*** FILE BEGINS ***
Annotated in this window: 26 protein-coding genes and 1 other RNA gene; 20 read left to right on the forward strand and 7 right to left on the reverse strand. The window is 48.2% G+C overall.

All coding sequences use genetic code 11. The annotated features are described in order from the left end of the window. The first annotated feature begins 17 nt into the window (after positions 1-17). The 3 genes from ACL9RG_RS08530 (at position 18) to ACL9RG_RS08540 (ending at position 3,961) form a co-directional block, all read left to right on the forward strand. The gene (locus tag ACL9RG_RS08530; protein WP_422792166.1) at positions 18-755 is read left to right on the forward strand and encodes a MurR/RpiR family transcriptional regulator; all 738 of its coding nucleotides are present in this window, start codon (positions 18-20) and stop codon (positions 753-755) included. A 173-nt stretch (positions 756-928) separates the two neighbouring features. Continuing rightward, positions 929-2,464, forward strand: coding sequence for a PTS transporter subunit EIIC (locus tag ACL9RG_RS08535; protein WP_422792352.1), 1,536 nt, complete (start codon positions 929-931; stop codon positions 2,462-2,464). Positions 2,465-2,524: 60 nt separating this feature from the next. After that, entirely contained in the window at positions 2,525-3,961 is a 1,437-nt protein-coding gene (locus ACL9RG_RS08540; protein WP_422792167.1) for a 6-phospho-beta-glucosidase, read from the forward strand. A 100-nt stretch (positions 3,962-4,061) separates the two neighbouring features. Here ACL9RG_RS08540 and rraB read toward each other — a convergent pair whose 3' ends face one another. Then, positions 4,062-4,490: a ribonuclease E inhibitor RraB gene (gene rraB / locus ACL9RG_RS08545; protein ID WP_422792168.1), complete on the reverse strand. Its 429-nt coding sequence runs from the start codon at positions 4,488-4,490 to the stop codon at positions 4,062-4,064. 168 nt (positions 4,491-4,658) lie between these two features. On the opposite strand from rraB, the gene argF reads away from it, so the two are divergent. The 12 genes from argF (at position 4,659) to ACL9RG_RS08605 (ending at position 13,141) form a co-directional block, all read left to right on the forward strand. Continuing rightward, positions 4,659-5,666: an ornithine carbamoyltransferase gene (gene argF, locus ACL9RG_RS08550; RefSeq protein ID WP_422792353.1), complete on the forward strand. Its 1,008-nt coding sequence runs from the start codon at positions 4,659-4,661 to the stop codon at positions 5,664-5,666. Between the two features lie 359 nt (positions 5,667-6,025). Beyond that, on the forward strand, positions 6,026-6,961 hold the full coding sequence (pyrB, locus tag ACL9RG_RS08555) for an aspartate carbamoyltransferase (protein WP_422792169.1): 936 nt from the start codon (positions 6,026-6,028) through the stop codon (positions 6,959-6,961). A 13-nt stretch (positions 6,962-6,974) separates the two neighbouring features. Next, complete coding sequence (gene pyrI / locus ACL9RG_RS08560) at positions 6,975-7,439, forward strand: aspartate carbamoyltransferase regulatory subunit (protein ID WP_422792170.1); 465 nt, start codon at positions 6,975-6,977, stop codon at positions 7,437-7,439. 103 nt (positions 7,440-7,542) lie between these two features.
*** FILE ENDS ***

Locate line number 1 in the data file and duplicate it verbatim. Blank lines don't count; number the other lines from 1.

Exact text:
Annotated in this window: 26 protein-coding genes and 1 other RNA gene; 20 read left to right on the forward strand and 7 right to left on the reverse strand. The window is 48.2% G+C overall.